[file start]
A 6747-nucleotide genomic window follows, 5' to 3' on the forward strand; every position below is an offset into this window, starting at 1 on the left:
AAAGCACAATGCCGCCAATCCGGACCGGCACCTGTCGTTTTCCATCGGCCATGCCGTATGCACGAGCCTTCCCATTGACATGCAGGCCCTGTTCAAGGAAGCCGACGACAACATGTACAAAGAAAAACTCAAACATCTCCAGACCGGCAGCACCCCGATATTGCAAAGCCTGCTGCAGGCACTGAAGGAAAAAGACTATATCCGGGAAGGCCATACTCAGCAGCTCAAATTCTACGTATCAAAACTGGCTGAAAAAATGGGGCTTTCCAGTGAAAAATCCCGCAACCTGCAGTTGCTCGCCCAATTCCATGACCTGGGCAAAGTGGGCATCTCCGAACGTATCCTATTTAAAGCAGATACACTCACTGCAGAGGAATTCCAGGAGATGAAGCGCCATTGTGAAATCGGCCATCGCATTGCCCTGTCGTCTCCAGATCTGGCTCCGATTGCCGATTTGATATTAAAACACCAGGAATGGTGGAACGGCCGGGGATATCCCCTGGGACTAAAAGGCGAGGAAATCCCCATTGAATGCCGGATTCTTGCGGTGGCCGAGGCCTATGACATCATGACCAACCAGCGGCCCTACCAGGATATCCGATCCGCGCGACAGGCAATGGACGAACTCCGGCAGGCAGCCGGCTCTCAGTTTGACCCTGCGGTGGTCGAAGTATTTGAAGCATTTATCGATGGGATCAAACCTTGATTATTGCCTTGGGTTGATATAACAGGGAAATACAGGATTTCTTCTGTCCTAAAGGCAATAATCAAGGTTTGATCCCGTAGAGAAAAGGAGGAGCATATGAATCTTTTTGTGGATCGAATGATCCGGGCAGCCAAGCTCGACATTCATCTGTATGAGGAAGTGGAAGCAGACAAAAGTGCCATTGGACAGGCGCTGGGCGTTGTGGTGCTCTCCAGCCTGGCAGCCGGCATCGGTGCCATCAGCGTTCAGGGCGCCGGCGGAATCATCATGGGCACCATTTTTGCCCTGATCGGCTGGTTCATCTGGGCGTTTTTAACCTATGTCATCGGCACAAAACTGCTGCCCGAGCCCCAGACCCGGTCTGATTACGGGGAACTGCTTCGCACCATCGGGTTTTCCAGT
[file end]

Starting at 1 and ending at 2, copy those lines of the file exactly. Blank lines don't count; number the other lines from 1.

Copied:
A 6747-nucleotide genomic window follows, 5' to 3' on the forward strand; every position below is an offset into this window, starting at 1 on the left:
AAAGCACAATGCCGCCAATCCGGACCGGCACCTGTCGTTTTCCATCGGCCATGCCGTATGCACGAGCCTTCCCATTGACATGCAGGCCCTGTTCAAGGAAGCCGACGACAACATGTACAAAGAAAAACTCAAACATCTCCAGACCGGCAGCACCCCGATATTGCAAAGCCTGCTGCAGGCACTGAAGGAAAAAGACTATATCCGGGAAGGCCATACTCAGCAGCTCAAATTCTACGTATCAAAACTGGCTGAAAAAATGGGGCTTTCCAGTGAAAAATCCCGCAACCTGCAGTTGCTCGCCCAATTCCATGACCTGGGCAAAGTGGGCATCTCCGAACGTATCCTATTTAAAGCAGATACACTCACTGCAGAGGAATTCCAGGAGATGAAGCGCCATTGTGAAATCGGCCATCGCATTGCCCTGTCGTCTCCAGATCTGGCTCCGATTGCCGATTTGATATTAAAACACCAGGAATGGTGGAACGGCCGGGGATATCCCCTGGGACTAAAAGGCGAGGAAATCCCCATTGAATGCCGGATTCTTGCGGTGGCCGAGGCCTATGACATCATGACCAACCAGCGGCCCTACCAGGATATCCGATCCGCGCGACAGGCAATGGACGAACTCCGGCAGGCAGCCGGCTCTCAGTTTGACCCTGCGGTGGTCGAAGTATTTGAAGCATTTATCGATGGGATCAAACCTTGATTATTGCCTTGGGTTGATATAACAGGGAAATACAGGATTTCTTCTGTCCTAAAGGCAATAATCAAGGTTTGATCCCGTAGAGAAAAGGAGGAGCATATGAATCTTTTTGTGGATCGAATGATCCGGGCAGCCAAGCTCGACATTCATCTGTATGAGGAAGTGGAAGCAGACAAAAGTGCCATTGGACAGGCGCTGGGCGTTGTGGTGCTCTCCAGCCTGGCAGCCGGCATCGGTGCCATCAGCGTTCAGGGCGCCGGCGGAATCATCATGGGCACCATTTTTGCCCTGATCGGCTGGTTCATCTGGGCGTTTTTAACCTATGTCATCGGCACAAAACTGCTGCCCGAGCCCCAGACCCGGTCTGATTACGGGGAACTGCTTCGCACCATCGGGTTTTCCAGT